Whether black, white, green, or blue, the matter is not color at all. You state it well when you wrote, “One can never say, there were any other causal factors, except inaptitude and an insatiable greed for corruption.” For clarity, I would only add “greed for power and wealth, and lack of respect for the human race”. That’s it in a nutshell. You’ve described perfectly those who have been in power in Zim and elsewhere. They haven’t ruled well because that has never been their intent. That’s not why they took up arms, or whatever method they used, to gain and secure their place. Not at all for the people, or for the good of the nation… it’s only been for themselves.
Only when men of conviction to rule well, for the people and for the nation, come to power will a nation anywhere have freedom and prosperity… and it certainly won’t happen under ZANUPF and those like them.
Seems that many of our people who had been equipped by education and a cosmopolitan disposition to maintain the commercial and social status quo after our independence, actually left Zimbabwe with the Rhodesians.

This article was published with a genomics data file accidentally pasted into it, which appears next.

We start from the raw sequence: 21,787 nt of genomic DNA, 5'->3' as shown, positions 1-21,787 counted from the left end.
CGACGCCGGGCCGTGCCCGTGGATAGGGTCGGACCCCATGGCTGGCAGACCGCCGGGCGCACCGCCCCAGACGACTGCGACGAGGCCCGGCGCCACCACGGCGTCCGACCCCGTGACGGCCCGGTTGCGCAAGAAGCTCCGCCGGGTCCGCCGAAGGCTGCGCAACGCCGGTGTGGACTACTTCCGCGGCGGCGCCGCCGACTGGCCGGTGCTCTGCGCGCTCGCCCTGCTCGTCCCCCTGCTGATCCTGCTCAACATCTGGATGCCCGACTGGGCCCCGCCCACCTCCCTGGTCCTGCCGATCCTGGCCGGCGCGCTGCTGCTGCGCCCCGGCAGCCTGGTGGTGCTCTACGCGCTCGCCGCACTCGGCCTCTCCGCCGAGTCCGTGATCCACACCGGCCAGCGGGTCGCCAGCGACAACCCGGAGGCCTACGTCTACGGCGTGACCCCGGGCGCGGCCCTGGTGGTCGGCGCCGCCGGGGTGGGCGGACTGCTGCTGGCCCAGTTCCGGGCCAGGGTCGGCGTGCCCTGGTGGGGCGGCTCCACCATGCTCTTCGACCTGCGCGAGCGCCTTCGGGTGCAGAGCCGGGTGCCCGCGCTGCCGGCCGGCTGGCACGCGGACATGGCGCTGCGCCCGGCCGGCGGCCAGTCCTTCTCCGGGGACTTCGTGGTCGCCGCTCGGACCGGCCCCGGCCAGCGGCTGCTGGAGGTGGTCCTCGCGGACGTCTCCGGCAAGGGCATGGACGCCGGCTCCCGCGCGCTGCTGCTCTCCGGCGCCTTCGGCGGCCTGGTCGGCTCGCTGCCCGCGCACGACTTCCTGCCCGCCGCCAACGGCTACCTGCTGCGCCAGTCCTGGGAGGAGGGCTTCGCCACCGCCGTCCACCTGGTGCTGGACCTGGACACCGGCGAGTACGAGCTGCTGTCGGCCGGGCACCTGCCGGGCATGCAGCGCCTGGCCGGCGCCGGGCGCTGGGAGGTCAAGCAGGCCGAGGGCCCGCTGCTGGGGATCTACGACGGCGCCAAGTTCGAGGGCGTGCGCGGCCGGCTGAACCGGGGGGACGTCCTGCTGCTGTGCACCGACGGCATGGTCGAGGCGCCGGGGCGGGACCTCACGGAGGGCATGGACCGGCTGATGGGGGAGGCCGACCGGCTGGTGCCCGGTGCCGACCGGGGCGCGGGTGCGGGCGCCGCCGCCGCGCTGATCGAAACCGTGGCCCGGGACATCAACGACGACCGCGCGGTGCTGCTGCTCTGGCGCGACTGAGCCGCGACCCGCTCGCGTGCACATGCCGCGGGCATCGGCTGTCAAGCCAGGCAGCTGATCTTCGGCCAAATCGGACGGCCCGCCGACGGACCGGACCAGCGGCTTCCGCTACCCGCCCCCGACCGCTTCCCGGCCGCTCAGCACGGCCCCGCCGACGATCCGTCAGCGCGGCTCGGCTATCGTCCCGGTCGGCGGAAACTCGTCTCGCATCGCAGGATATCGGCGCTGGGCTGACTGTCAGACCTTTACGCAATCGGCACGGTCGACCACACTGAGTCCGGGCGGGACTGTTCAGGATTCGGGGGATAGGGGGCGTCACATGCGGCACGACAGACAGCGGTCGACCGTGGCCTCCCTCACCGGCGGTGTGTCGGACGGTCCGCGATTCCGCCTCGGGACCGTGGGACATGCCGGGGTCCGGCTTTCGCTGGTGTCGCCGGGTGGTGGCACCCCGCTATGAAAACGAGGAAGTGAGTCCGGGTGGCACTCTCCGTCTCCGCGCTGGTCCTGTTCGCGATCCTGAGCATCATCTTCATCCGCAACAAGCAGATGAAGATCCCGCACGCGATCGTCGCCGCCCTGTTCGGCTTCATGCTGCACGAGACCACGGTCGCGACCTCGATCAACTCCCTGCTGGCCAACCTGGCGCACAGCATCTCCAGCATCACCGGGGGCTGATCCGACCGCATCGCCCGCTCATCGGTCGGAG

“The only thing required for evil to succeed is for good men to do nothing.”
Every Zimbabwean who considers themselves included that statement can make a decision to do something within their social and economic scope to change and improve their own patch. And I notice many are doing it, so everyone can join in.
What could have been in Zimbabwe if we had been led by people with decency, honesty and integrity but sadly that did not happen.
But what is more painful for me is that even as a young boy I could see that the our “Freedom Fighters” that moved among us in our “Struggle” were neither honest or had any integrity and even decency.
I saw them steal and take from people who had nothing while they had plenty.
I saw them demand and take “sleeping rights” with young school girls but I was always too afraid to say anything.
But it troubled me and now I see that instead of bringing us freedom they brought us much worse than Smith did, and that was not always good.
Now I am in exile and fear that I will die here and Zimbabwe will never be really free.
Please keep writing Tendai as you give me some hope that Zimbabwe will flourish again and I can leave this cold and wet place I am in.